UK consumer credit (excluding mortgage borrowing) rose by £1.9 billion in March 2016, compared to the average of £1.4 billion over the previous six months. The year-on-year (YoY) growth was 9.7%, the highest rate in more than 12 years and faster than the pace in the run up to the Great Financial Crisis.
For households, an improving economic outlook, strength in the labour market and low interest rates have contributed to a surge in demand for personal loans, greater borrowing on cards and rising bank overdrafts. For banks, the abundance of liquidity, better household finances and competitive forces have led to a growing appetite to lend.
Strong consumer credit growth has helped boost household consumption. In terms of aggregate demand, this has more than offset recent weakness in fixed investment and net trade. According to the Bank of England’s (BoE) Credit Conditions Survey in March, lenders expect credit availability to households to continue to improve during the second quarter.
While strong credit growth is beneficial to economic activity, we are concerned that the current pace is unsustainable. Consumer credit is currently expanding at more than four times the pace of regular average earnings growth (2.2% YoY). With the official Bank rate remaining at a record low and effective rates for personal borrowings still falling, loan repayments have never been so affordable. At present, the situation for personal finances is fine – household debt as a percentage to disposable income has fallen from a peak of 154% in the first quarter of 2008 to 132% in the fourth quarter of 2015. However, the risk is that the longer the BoE leaves interest rates unchanged, the more households (particularly the more financially vulnerable ones) will be encouraged to borrow. Inevitably, the strain on household finances will become more visible when interest rates eventually begin to rise.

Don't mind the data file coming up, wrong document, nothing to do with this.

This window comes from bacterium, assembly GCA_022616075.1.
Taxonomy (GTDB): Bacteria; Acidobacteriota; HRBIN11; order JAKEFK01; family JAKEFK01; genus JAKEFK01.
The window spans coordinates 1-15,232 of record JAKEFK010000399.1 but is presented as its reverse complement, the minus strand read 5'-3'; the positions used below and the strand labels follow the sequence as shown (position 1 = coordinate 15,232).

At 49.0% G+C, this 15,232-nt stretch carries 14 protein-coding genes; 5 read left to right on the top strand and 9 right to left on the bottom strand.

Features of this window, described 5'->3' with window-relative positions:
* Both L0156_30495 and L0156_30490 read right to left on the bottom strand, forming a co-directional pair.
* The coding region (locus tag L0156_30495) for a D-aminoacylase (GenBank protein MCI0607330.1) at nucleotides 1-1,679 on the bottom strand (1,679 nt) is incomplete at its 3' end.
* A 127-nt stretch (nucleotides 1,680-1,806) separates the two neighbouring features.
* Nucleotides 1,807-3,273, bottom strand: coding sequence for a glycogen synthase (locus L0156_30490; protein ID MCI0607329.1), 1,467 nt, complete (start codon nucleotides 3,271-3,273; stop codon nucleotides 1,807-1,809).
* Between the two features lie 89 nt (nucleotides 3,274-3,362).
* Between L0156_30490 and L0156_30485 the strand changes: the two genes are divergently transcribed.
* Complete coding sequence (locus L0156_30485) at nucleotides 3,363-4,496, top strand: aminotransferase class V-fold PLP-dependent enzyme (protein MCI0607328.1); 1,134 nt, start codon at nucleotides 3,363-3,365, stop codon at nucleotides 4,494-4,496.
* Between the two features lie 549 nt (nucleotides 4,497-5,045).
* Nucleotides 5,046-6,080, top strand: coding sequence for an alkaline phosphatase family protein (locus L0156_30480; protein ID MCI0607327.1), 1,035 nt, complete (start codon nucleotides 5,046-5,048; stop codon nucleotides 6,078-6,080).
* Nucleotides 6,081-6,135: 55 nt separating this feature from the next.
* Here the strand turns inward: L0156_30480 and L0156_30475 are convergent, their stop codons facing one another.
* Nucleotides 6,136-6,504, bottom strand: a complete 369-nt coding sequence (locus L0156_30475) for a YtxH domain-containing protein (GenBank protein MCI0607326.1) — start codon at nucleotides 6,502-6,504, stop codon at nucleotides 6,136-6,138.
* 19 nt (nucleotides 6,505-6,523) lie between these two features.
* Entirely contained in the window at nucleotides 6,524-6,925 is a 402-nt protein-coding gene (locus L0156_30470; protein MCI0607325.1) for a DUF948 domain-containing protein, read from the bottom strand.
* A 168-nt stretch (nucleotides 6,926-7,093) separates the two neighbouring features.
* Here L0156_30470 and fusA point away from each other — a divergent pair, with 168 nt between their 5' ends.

The improvement in the availability of credit indicates that the UK financial system has been normalising following the post-crisis period, which is a positive development. However, in some areas, such as consumer credit and mortgage lending, current levels of activity may lead to greater financial instability in the longer-term. At the very least, the Monetary Policy Committee (MPC) and the Financial Stability Committee need to monitor these developments closely. More to the point, the strength of demand for credit lends support to the argument that the MPC should now be edging interest rates higher.